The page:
It could easily be the back door of the recently opened Hard Rock Hotel in Ibiza, if not for the fact that star chef Paco Roncero is standing in front of it. The avant-garde food guru pulls the door open, and a flight attendant leads 12 people to a freight elevator. “Fasten your seatbelts!” she says. Then all the lights go out except for a red bulb, and loudspeakers start blaring The Ramones: “Hey! Ho! Let’s go!” Everything is shaking. The elevator leads out into a bare room about 70 square meters in size, presided by a spotless porcelain table. Fluorescent lights on the floor break the darkness. A beam of light spells out each diner’s name.
“Do not attempt to tell anyone about what you are about to experience; nobody will believe you,” says the master of ceremonies.
I like things to be done well, I am in no rush to rule the world”
A 360º screen surrounding the room lights up. Throughout the next three hours, it will change with every new dish, taking viewers to the Arctic Circle, Central Park, the bottom of the sea, the farmed fields of Toledo (where Roncero is from), and the very gates of hell.
This is Sublimotion, the latest crazy venture by the two-Michelin-starred chef with support from Land Rover. It is located on the island of Ibiza, and the price per person is €1,650, likely making this the most expensive restaurant in the world.
Is it worth it? Roncero frowns.
“Sublimotion is worth whatever you want to pay. I like to say that it’s not so much expensive as costly,” he says, noting there are 30 employees to serve a dozen diners each night.
Roncero also denies that the entire project was created with Russian millionaires in mind (although there are many of them among his clients). “This is for everyone seeking a unique experience; there are people working on the island who have told me they are saving all their tips to come dine here at the end of the season,” he says.
Sublimotion adopts today’s trend of making the dining experience something for all the senses, and takes it to the next level. One of the first proponents of sensorial stimulation was Ferran Adrià, the Catalan master whose elBulli restaurant redefined contemporary cuisine. It is perhaps no coincidence that Roncero trained at elBulli. For the last 23 years, he has worked at the Casino de Madrid, where his La Terraza restaurant has earned two Michelin stars. He also owns the Estado Puro gastrobars and has developed cooking-related software.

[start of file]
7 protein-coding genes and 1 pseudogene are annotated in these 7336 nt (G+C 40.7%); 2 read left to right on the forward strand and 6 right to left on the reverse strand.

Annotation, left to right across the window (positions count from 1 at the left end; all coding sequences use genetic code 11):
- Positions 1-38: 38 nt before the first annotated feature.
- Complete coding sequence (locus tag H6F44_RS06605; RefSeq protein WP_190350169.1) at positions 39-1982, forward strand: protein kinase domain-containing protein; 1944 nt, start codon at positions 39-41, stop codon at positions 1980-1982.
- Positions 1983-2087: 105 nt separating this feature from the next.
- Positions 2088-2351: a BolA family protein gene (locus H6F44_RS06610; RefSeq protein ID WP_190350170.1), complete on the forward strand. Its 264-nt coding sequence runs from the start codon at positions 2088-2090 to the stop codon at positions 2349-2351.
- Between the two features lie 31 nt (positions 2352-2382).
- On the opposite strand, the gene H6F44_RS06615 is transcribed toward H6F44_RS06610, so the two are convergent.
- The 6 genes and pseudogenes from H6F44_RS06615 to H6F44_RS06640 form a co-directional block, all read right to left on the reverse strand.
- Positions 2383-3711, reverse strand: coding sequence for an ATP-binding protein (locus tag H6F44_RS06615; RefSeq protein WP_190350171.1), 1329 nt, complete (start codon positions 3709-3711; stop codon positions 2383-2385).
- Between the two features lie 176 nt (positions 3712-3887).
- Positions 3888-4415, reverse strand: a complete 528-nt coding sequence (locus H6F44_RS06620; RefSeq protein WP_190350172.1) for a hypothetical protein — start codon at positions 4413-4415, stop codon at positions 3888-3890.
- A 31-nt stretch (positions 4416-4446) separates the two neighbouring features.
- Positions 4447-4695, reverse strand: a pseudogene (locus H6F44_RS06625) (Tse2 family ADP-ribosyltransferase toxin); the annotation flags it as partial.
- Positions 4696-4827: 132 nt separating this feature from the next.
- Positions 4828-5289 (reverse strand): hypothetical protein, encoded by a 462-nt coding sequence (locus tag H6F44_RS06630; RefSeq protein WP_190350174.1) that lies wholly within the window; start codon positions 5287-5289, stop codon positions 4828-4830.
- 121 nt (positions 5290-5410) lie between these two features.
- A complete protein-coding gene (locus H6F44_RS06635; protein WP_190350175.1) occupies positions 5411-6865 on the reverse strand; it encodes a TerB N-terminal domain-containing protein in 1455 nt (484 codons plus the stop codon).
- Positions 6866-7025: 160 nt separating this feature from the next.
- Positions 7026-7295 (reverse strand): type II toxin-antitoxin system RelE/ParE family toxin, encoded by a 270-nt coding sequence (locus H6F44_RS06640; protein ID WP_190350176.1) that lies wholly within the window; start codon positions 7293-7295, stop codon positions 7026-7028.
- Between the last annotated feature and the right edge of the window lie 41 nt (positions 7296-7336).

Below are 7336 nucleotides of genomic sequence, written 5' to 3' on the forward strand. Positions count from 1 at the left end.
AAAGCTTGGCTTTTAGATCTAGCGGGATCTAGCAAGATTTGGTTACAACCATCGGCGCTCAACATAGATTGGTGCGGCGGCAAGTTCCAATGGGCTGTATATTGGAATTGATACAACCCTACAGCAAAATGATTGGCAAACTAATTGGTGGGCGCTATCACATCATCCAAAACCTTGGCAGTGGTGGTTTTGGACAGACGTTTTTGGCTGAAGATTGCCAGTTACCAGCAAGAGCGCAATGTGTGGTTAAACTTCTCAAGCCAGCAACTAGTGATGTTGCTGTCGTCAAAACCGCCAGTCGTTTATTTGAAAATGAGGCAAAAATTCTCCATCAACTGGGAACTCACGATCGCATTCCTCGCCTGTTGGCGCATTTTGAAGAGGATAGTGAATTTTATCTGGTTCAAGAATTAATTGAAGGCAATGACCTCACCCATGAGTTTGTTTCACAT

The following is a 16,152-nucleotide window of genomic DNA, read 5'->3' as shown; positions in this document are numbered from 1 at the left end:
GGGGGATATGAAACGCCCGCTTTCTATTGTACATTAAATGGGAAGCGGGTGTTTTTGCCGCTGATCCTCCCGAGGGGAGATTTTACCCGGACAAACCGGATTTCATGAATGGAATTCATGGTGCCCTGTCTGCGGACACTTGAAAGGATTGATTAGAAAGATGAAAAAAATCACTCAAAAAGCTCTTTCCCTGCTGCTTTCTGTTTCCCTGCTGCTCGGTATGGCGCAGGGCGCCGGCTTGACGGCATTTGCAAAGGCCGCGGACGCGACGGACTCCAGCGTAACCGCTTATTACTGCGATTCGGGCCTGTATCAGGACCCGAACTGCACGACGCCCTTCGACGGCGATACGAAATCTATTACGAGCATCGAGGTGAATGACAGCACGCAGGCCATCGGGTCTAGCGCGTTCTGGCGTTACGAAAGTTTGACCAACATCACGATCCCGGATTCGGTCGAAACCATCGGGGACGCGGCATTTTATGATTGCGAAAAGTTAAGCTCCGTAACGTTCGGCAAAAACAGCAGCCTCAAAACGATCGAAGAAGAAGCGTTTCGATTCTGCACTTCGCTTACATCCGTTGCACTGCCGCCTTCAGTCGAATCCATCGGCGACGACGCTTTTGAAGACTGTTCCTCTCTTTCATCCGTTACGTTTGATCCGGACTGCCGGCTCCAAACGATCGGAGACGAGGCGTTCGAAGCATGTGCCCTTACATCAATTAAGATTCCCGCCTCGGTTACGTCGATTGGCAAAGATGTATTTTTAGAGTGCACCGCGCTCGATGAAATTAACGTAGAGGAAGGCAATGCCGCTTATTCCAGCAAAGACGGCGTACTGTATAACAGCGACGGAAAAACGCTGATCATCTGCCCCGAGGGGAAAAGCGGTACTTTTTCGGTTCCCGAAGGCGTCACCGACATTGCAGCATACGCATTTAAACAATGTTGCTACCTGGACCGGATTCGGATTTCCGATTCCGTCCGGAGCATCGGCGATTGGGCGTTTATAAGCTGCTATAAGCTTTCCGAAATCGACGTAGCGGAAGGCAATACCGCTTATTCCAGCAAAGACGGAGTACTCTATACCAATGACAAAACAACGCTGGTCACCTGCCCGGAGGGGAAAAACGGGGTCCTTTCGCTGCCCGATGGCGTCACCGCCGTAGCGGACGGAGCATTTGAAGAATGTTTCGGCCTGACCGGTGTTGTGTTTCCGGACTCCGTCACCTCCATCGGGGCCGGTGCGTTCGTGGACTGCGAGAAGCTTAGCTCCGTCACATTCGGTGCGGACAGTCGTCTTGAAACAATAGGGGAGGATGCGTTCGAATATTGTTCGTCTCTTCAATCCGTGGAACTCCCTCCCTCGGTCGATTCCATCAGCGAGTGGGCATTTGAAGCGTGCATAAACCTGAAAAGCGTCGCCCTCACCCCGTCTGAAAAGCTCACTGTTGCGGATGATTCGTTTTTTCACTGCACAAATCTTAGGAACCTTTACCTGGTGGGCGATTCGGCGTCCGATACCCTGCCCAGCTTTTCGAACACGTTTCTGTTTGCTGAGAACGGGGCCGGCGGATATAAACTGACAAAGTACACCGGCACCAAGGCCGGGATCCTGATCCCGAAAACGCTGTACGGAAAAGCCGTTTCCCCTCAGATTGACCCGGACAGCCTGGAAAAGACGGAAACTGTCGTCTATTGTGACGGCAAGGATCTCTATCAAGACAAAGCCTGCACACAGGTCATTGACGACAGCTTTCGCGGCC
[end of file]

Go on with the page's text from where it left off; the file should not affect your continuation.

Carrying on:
The Sublimation project began two years ago, when Roncero opened up a small culinary workshop in the Casino de Madrid.
“It would seem that we chefs only focus on what’s on the plate and forget about everything else, about how to improve that experience with your surroundings. I wanted to break with all that. My challenge has always been to take it further,” he says.
A self-confessed hyperactive person, he gets by on four hours of sleep and trains for two hours a day. Four years ago, he weighed 112 kilos. Now, he has just participated in the Half Ironman triathlon in Vitoria, and in November will run in the New York Marathon for the second time. He is also working on a book that will come out in the fall: Correr, comer y ser feliz (Run, eat and be happy).
“I was a professionally successful person, I had everything it took to be happy, but I felt empty. I had just opened up my first [gastrobar], Estado Puro, and I was caught up with work. I put on my running shoes one week when I was visiting Roses [where elBulli is located]. Since I had nothing to do in the mornings, and I can’t sit still, I started running on the beach. And I never stopped.”
One of the first proponents of sensorial stimulation was Ferran Adrià
Fame came through his tutor, Ferran Adrià. They and Juan Mari Arzak organized the dinner at El Pardo palace on the evening before Felipe VI, then the crown prince, married Letizia Ortiz. The couple were regulars at his Casino de Madrid restaurant.
He has also cooked for the likes of Demi Moore, Ashton Kutcher and Chloë Sevigny. In 2011, Elton John was looking for someone to prepare a Spanish-type meal for his charity AIDS event at Battersea Park, and someone recommended Roncero. One person put in a bid of over €35,000 for a dinner at Roncero’s gastronomy lab in Toledo.
The chef says he now wants to turn Sublimotion into a franchise and export it beyond Ibiza, as he has done with Estado Puro, which is now also in Shanghai.
“I like things to be done well, I am in no rush to rule the world,” he says. “Like I always say, I am a distance runner.”